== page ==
Thinset terrazzo is the most popular type of method for remodeling interiors as it is the best suited to interiors and different subfloors.
Here a cement based terrazzo is poured straight onto a concrete subfloor. This method can be used for both interior and exterior applications, and on top of existing concrete subfloors – provided they are level and in good repair. However, this method is not the best for dealing with potential cracking – especially for above grade installation – mostly ideal for single-storey, ground floor buildings.
Other in situ poured terrazzo methods include Bonded terrazzo, which is similar to the sand cushion terrazzo, Polyacrylate terrazzo which is a useful alternative method in situations where epoxy based terrazzo will not adhere, and Rustic terrazzo which is used primarily for exterior situations where a more rugged surface texture is required.
Terrazzo Tile Flooring
Finally, using terrazzo tiles is another way to install terrazzo in your home. installation involves applying an adhesive and grout system, much like ceramic or porcelain tiles. Specialist installers can apply a sanded and sealed finish to create a seamless look similar to poured terrazzo.
Pros & Cons of Terrazzo Flooring
Once you’ve taken into consideration the best installation method to deal with your project, there are a number of other pros and cons to consider with terrazzo flooring.
The main advantages of terrazzo flooring are:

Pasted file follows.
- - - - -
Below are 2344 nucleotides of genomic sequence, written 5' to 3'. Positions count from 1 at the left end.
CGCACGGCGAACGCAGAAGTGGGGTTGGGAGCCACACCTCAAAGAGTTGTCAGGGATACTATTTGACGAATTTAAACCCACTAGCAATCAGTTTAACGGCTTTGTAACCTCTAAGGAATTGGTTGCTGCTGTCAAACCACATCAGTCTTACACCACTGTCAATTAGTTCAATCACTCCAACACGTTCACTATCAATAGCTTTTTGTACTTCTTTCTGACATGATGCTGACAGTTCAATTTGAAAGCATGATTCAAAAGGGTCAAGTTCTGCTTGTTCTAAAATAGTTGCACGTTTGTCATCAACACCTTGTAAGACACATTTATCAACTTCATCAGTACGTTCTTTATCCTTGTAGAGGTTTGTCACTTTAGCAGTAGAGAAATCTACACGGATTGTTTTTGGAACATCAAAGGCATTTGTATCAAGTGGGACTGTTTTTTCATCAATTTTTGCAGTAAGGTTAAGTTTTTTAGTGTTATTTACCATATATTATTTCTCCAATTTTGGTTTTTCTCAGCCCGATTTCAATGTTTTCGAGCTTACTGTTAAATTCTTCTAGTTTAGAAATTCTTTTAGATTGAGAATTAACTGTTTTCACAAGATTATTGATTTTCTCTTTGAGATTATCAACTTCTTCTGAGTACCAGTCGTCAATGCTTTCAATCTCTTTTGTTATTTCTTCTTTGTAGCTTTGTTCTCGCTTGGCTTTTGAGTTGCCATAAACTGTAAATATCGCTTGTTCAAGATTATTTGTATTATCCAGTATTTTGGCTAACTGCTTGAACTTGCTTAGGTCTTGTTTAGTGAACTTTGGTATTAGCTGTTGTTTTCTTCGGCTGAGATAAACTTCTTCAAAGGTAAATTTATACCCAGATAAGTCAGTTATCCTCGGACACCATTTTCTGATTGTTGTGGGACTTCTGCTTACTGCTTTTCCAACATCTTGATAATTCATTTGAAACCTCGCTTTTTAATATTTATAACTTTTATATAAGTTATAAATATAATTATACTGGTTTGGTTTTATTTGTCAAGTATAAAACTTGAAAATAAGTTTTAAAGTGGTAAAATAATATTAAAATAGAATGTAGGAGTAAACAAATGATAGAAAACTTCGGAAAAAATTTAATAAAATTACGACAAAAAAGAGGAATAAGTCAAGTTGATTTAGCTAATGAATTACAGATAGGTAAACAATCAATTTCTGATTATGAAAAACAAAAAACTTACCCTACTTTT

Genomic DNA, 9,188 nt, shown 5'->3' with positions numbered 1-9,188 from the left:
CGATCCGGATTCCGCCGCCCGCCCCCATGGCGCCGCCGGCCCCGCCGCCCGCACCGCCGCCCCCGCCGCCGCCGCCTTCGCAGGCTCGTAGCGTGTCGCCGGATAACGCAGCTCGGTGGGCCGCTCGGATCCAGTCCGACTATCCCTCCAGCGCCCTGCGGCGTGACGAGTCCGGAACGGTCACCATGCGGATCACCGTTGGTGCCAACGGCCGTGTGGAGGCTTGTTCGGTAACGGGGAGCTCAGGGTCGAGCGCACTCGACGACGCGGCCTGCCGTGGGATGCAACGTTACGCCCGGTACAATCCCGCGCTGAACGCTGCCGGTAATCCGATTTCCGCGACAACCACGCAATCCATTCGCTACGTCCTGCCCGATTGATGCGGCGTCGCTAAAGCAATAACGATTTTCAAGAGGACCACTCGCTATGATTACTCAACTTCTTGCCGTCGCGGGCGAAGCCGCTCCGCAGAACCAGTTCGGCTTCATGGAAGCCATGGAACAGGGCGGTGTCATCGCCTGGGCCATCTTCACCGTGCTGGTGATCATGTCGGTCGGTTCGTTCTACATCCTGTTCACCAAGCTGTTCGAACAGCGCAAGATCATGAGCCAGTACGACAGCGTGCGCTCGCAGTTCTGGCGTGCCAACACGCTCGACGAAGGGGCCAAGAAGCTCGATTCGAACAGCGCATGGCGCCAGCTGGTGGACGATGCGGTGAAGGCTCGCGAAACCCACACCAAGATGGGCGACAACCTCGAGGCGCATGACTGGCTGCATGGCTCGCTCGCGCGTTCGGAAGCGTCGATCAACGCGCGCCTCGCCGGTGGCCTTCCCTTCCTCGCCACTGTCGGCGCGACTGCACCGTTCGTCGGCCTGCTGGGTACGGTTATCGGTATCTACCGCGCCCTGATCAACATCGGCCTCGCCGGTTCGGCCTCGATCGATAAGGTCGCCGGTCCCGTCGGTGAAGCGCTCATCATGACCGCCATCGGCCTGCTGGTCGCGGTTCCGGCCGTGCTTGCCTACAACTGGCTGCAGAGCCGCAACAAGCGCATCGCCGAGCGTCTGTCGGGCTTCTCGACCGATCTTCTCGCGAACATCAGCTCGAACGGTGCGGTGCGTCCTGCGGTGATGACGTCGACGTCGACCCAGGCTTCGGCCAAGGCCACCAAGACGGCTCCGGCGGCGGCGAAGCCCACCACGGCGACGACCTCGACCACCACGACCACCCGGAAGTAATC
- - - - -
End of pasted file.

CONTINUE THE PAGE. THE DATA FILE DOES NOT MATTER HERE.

Terrazzo flooring is a great alternative to plain concrete flooring, as you get the same slick, quasi-industrial style but with added texture and interest that is more like a carpet – think of terrazzo as a concrete carpet, if you like! The point is, that if you like the minimal, or industrial look, but want to soften the hard edges, terrazzo is good for that.
Cutting edge cool
Terrazzo is only just coming up again as a cool flooring material, so if see yourself as a trend-setter, terrazzo may be for you.
Terrazzo comes in a limitless range of colors, with a breadth of aggregate options and is easy to pour into custom designs, meaning you can create a really unique floor.
Not only can you pour terrazzo into custom designs, but it can also be molded into panels for staircases, or into custom shapes such as bathtubs, sink, countertops and stone-like furniture.
Underfloor heating friendly
Terrazzo is a great choice in combination with radiant or hydronic underfloor heating systems, as it is very good at retaining heat.
Properly sealed terrazzo is non-porous and resistant to microbes and mold, making it a very safe flooring surface.
For us the ultimate advantage of terrazzo – you barely need to do anything other than sweep and mop from time to time.
Many terrazzo manufacturers use recycled materials to create the aggregate, particularly recycled glass, porcelain and metals.